One Day in September

Posted on by David Gelber

We know the big picture: how nineteen men hijacked four aircraft on 11 September 2001 and crashed them into the Twin Towers in New York, into the Pentagon in Washington, DC and, not by design, into a field in Pennsylvania, with the immediate loss of 2,977 lives (not counting those of the hijackers). Much

Roads to Somewhere

Posted on by David Gelber

In the winter of 2000, I went to Lapland to visit a family of southern Sudanese who had been resettled in Finland as part of a new and generous initiative to find homes for some of the thousands of people uprooted in Sudan’s civil wars. I met them in a language class in a nursery […]

For Whom the Handbell Tolls

Posted on by David Gelber

Peter Hennessy begins the third volume of his splendid history of postwar Britain with a vivid description of the secret bunker complex, created in the late 1950s and early 1960s near his boyhood home in the Cotswolds. Code-named STOCKWELL, it occupied 240 acres and included 60 miles of tunnels dug 90 feet below ground. This […]

On Firm Ground

Posted on by David Gelber

Such was the size of the East India Company that writing a history of it raises the question of what to leave out. During its 250-year existence, the Company acquired a maritime dominion that extended from the South Atlantic to the North Pacific, an army that grew to eclipse those of most nation-states, a commercial […]

It Began in a Manger…

Posted on by David Gelber

Do you know what happened in Lyon in AD 177? Or in Milan in 1300? Or in Baroda in 1825? You probably don’t, but you shouldn’t worry: few do. Whatever happened, it was, by ordinary standards, something quite humble. In Dominion, Tom Holland explores such happenings for precisely that reason. Yet in his telling, the […]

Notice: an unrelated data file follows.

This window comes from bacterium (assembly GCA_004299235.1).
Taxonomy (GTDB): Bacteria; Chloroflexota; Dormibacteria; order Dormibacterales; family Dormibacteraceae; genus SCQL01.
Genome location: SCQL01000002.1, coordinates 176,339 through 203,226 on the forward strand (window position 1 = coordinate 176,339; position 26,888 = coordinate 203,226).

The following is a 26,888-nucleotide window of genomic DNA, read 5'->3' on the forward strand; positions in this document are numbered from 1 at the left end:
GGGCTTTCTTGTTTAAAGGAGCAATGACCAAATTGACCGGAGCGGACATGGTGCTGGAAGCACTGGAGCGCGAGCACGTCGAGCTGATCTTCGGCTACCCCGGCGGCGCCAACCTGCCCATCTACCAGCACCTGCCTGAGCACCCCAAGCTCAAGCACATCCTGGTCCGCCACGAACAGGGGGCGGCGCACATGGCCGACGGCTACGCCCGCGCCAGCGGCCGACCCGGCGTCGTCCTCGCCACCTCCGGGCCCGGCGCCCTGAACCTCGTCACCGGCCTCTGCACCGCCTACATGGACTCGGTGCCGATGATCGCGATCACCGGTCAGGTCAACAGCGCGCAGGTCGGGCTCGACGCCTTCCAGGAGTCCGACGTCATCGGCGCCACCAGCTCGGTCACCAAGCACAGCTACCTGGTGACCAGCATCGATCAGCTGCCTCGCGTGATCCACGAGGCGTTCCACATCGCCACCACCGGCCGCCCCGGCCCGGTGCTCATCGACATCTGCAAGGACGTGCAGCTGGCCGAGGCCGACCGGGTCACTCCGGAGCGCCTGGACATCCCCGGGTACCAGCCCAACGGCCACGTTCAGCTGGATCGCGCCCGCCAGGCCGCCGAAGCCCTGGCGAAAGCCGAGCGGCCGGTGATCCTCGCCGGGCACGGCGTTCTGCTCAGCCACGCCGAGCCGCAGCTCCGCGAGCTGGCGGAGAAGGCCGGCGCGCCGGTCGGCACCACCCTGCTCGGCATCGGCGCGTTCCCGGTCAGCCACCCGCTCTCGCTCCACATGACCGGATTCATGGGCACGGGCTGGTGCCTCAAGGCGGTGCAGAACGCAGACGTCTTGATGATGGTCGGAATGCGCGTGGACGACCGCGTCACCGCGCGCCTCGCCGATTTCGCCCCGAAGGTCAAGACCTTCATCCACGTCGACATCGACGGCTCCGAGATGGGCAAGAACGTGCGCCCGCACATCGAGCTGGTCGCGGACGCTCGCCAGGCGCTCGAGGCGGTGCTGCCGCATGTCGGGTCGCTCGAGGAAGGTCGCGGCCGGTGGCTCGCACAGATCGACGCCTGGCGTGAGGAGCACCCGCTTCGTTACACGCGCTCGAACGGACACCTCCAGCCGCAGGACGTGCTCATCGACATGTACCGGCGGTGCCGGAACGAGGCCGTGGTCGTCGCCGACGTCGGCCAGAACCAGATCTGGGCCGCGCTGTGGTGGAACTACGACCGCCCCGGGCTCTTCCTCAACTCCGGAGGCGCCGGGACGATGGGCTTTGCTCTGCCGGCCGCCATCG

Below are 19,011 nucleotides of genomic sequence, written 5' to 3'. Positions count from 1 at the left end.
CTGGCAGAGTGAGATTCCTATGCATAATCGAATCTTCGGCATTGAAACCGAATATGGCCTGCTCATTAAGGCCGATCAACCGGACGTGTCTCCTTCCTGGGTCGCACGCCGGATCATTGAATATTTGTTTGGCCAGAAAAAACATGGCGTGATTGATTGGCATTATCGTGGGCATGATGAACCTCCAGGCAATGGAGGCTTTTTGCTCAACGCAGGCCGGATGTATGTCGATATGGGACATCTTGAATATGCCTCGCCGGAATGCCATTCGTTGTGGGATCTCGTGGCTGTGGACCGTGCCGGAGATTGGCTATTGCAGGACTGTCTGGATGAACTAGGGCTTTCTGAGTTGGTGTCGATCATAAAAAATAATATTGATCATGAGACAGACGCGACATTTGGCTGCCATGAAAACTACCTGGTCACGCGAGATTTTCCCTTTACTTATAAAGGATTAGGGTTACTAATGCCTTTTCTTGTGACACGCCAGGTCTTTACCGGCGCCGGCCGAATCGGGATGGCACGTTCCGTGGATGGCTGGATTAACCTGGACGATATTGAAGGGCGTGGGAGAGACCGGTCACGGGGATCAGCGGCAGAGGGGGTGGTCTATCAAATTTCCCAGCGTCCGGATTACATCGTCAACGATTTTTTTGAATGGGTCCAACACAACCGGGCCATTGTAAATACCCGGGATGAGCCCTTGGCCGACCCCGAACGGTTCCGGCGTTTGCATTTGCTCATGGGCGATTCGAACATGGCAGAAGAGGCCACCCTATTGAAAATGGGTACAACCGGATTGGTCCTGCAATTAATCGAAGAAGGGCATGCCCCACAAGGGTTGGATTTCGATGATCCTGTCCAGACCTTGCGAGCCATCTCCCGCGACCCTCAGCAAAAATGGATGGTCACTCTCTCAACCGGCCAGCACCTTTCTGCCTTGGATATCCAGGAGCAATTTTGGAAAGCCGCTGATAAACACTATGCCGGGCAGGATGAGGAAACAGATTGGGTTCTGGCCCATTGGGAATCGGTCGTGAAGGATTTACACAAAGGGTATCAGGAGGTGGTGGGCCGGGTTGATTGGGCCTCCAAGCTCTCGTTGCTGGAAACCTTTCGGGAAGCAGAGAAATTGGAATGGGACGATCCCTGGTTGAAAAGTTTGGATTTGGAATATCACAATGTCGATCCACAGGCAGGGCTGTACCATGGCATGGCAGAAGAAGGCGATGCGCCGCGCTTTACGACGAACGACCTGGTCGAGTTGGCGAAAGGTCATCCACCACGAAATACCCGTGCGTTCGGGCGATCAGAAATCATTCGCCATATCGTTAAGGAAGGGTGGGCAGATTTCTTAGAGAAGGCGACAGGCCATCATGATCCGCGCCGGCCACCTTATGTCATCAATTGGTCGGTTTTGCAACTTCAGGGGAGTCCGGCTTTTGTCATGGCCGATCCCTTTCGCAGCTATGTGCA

Portraits in Tyranny

Posted on by David Gelber

In December 1949, the Soviet regime celebrated Joseph Stalin’s seventieth birthday with great fanfare. Among the visitors who came to Moscow were fellow communist leaders, including those of two recently established dictatorships: Walter Ulbricht, the bespectacled chairman of the East German Socialist Unity Party, and Mao Zedong, chairman of the Chinese Communist Party. Mao was […]

Political Animals

Posted on by David Gelber

Among innumerable hair-raising stories in David Runciman’s book about the individuals who have dominated Anglo-American politics since the 1960s, perhaps the most memorable concerns a man who never held high office at all. At the beginning of 2008, North Carolina’s Democratic senator John Edwards looked like a decent bet to become the next American president. […]

Tinker, Tailor, Soldier, Writer

Posted on by Tom Fleming

At the height of the Cold War, the CIA came up with a scheme to balloon-drop thousands of copies of George Orwell’s Animal Farm into Soviet-controlled Poland. Printed in a compact, user-friendly format and translated into Polish, Orwell’s work, banned by the Soviet authorities following its publication in 1945, was mobilised by the Americans and […]

Trouble on the Horizon

Posted on by Tom Fleming

It was in December 1939 that Cyril Connolly set up the literary magazine Horizon, which was published monthly throughout the war and its immediate aftermath, the final issue appearing in December 1949. Connolly became the magazine’s editor, a position that was to earn him considerable prestige, although office life at Horizon was far from conventional, […]